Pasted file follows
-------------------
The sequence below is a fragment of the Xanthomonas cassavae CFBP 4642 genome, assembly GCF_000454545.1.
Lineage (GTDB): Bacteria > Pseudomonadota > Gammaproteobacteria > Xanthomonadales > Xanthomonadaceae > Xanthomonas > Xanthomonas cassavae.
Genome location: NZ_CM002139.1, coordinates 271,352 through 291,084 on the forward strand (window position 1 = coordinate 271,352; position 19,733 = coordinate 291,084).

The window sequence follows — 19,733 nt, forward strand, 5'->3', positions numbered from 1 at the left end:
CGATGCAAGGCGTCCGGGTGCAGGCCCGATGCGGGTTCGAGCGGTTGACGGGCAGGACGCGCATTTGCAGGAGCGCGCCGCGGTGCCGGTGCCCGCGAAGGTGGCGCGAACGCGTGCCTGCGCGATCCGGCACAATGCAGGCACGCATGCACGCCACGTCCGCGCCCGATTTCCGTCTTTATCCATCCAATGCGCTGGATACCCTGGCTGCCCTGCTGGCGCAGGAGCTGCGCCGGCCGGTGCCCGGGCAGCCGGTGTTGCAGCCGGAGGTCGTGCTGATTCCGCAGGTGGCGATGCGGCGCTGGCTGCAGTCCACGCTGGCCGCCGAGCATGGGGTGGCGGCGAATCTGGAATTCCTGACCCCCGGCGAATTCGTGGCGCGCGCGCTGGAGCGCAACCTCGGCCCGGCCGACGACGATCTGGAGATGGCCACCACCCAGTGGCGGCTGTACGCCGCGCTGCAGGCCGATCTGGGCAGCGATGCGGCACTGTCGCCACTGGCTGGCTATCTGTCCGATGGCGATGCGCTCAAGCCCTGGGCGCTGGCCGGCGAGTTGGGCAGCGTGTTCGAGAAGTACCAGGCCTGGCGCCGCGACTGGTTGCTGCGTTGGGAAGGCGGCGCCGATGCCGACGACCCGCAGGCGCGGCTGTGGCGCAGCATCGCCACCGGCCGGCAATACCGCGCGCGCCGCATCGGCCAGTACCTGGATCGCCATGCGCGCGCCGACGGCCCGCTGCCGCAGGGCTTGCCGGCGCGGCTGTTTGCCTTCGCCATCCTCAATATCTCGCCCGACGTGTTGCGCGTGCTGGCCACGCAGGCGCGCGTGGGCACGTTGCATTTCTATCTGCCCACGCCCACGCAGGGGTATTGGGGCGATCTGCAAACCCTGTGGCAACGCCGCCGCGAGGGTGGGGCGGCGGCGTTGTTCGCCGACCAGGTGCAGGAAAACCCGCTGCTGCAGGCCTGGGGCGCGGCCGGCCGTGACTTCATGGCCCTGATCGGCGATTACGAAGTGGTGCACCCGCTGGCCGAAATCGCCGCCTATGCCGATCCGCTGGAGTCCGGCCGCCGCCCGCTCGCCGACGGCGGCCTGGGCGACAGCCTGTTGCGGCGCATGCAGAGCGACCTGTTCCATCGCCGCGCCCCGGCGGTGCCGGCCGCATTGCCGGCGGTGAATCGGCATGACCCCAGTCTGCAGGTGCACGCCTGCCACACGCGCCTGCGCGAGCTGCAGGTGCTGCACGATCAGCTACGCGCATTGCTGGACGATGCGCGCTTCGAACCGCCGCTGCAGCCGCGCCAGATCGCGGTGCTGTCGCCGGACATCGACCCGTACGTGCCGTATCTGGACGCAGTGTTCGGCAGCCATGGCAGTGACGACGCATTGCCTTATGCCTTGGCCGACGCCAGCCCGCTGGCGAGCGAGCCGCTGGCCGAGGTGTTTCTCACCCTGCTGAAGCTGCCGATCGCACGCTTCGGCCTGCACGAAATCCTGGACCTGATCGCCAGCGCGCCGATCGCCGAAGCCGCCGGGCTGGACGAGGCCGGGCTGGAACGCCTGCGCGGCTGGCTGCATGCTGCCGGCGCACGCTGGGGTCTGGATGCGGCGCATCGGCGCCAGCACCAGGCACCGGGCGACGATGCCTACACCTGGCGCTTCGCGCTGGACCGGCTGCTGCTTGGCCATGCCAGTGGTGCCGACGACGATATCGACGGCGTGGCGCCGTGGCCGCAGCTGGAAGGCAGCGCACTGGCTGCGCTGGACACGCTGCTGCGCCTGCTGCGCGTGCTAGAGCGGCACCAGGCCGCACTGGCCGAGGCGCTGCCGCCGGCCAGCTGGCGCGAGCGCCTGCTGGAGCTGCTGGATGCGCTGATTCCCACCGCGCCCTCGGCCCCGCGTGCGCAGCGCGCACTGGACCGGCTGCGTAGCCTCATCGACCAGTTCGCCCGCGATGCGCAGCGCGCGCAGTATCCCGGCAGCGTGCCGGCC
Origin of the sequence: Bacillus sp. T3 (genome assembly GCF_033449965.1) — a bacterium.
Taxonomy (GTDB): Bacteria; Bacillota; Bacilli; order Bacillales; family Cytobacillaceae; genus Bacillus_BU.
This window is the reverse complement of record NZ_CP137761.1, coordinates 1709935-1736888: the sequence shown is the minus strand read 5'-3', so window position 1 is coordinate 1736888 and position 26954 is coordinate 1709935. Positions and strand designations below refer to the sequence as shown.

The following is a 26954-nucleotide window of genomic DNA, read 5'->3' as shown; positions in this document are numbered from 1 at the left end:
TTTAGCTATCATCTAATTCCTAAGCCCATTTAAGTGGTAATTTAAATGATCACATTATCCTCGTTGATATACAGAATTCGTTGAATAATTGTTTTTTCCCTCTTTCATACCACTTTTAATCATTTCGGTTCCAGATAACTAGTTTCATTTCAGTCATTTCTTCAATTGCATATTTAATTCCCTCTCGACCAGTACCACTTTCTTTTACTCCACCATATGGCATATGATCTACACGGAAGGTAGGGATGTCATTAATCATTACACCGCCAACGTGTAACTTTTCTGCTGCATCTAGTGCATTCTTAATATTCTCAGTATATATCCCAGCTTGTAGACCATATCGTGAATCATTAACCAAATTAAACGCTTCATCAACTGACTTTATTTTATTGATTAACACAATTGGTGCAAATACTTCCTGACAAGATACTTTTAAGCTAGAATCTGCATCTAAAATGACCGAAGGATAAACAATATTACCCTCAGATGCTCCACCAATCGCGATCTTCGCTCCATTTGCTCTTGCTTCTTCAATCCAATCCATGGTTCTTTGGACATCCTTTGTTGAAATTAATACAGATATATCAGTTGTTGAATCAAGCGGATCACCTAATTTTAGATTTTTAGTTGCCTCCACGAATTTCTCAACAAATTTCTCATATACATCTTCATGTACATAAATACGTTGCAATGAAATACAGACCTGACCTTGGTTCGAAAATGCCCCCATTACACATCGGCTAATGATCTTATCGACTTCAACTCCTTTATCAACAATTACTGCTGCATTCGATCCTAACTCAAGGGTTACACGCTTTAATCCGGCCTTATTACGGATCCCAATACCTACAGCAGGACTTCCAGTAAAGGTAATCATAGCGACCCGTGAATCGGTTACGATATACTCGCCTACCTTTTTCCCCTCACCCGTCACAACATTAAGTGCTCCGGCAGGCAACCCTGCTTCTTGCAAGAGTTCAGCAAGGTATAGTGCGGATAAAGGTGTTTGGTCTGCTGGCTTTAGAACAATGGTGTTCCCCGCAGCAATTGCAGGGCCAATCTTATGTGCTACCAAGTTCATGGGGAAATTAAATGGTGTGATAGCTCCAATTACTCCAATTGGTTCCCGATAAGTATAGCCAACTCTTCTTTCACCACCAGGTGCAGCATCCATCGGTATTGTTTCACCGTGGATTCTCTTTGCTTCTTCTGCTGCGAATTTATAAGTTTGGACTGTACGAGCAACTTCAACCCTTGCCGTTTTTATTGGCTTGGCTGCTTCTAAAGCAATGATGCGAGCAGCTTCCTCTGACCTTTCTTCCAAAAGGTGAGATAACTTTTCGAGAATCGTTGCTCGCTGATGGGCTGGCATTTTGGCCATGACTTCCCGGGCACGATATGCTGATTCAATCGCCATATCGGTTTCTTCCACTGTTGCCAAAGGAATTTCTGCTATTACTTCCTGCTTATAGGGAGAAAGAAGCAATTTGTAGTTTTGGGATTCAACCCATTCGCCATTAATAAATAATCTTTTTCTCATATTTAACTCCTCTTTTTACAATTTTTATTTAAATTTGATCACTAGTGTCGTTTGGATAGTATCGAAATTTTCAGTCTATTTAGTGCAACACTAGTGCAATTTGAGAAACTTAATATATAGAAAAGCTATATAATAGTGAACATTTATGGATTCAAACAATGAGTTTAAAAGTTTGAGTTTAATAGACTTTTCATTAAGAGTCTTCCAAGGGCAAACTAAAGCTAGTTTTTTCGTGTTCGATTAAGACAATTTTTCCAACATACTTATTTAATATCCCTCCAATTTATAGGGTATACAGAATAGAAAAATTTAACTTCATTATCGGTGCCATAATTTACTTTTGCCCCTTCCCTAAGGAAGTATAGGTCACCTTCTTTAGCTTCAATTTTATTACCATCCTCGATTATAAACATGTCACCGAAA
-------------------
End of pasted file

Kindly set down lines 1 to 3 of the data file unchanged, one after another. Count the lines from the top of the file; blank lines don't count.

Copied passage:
The sequence below is a fragment of the Xanthomonas cassavae CFBP 4642 genome, assembly GCF_000454545.1.
Lineage (GTDB): Bacteria > Pseudomonadota > Gammaproteobacteria > Xanthomonadales > Xanthomonadaceae > Xanthomonas > Xanthomonas cassavae.
Genome location: NZ_CM002139.1, coordinates 271,352 through 291,084 on the forward strand (window position 1 = coordinate 271,352; position 19,733 = coordinate 291,084).